What has changed? I believe the answer lies in the changing nature of technology in the profession, a slowdown in the expansion of the technological frontier. The training in a top-notch PhD programme today is not that qualitatively different from what I received in the late 1960s (I was born in 1943); my training then would in every respect have been unintelligible to an economist trained in the early 1920s. In some fields the slowdown in technology is obvious. In my own field of labour economics, for example, there has, if anything, been technological regress.
What does this discussion tell us about the economics profession? There’s hope for us older economists – the slowdown in technological advances has made the profession less like pure mathematics, more like a humanistic field. Old folks are demonstrably more able to compete at the frontiers of research than before. For younger economists, it might be a bit depressing. They no longer have the same advantage of the novelty of their skills as my generation did – the earlier unlikelihood that an ‘old guy’ would be intellectually readily substitutable for them.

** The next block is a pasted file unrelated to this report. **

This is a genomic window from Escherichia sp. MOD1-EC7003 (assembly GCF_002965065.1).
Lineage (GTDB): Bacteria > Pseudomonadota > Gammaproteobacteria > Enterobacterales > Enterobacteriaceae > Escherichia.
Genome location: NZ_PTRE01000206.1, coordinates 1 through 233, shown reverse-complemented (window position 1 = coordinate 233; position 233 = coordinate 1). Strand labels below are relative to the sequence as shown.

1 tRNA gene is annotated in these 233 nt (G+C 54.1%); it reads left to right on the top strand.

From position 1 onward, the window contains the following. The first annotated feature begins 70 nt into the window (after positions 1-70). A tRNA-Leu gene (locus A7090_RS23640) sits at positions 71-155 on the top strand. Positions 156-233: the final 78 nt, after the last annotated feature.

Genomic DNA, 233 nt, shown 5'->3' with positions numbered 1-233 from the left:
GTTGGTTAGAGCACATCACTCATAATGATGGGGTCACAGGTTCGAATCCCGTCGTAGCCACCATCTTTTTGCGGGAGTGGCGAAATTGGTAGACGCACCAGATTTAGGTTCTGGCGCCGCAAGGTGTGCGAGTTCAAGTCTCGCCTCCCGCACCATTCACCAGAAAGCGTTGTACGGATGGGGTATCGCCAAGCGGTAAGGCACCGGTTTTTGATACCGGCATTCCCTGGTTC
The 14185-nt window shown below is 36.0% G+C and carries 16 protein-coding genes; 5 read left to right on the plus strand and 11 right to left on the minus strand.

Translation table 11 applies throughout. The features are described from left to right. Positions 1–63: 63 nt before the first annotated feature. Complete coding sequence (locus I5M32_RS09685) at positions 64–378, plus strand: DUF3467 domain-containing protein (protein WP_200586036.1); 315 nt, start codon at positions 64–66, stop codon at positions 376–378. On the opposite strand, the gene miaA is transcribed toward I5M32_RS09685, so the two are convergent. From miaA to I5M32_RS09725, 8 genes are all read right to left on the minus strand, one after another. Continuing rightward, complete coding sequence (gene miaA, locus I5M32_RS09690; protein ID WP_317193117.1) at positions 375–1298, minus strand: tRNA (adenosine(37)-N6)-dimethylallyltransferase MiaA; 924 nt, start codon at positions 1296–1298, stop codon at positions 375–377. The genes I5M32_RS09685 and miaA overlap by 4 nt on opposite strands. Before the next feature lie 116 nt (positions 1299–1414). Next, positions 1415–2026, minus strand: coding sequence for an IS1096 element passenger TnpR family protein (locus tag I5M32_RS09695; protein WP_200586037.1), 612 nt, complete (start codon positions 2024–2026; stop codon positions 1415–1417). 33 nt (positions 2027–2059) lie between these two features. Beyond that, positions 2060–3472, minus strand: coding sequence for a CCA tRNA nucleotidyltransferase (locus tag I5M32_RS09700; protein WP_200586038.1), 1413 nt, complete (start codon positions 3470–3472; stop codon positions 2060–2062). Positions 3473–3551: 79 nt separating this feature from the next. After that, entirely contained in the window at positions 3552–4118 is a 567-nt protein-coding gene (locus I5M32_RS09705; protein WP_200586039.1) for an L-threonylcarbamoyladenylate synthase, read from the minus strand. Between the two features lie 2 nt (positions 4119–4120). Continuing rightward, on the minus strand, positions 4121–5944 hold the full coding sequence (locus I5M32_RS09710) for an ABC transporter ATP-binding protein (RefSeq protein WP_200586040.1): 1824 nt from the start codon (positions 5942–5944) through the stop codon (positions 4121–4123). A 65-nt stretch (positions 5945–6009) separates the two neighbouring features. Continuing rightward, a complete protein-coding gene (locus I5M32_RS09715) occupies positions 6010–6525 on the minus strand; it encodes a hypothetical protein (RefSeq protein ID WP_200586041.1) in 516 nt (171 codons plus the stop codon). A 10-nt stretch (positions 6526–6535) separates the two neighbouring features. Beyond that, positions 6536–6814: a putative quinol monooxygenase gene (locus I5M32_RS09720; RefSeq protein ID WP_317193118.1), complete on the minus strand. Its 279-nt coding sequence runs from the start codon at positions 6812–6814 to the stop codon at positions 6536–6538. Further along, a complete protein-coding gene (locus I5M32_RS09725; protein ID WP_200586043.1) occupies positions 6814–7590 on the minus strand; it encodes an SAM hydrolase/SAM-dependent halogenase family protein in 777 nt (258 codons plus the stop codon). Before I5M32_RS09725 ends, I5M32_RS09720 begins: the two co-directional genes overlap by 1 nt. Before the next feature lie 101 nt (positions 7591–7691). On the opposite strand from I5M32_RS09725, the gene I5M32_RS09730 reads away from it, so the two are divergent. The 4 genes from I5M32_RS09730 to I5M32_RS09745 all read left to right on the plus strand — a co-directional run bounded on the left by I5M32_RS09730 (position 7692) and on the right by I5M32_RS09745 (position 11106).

This seems reasonable, though it ignores the editorial process, and the extent to which editors might be selecting differently. Perhaps older economists have “captured” the journals more than before and distribute the spoils to their cohort, consciously or not. I have no idea whether this is true or not. Idle speculation. But I always like to look for the imperfect market explanations alongside the perfect market ones.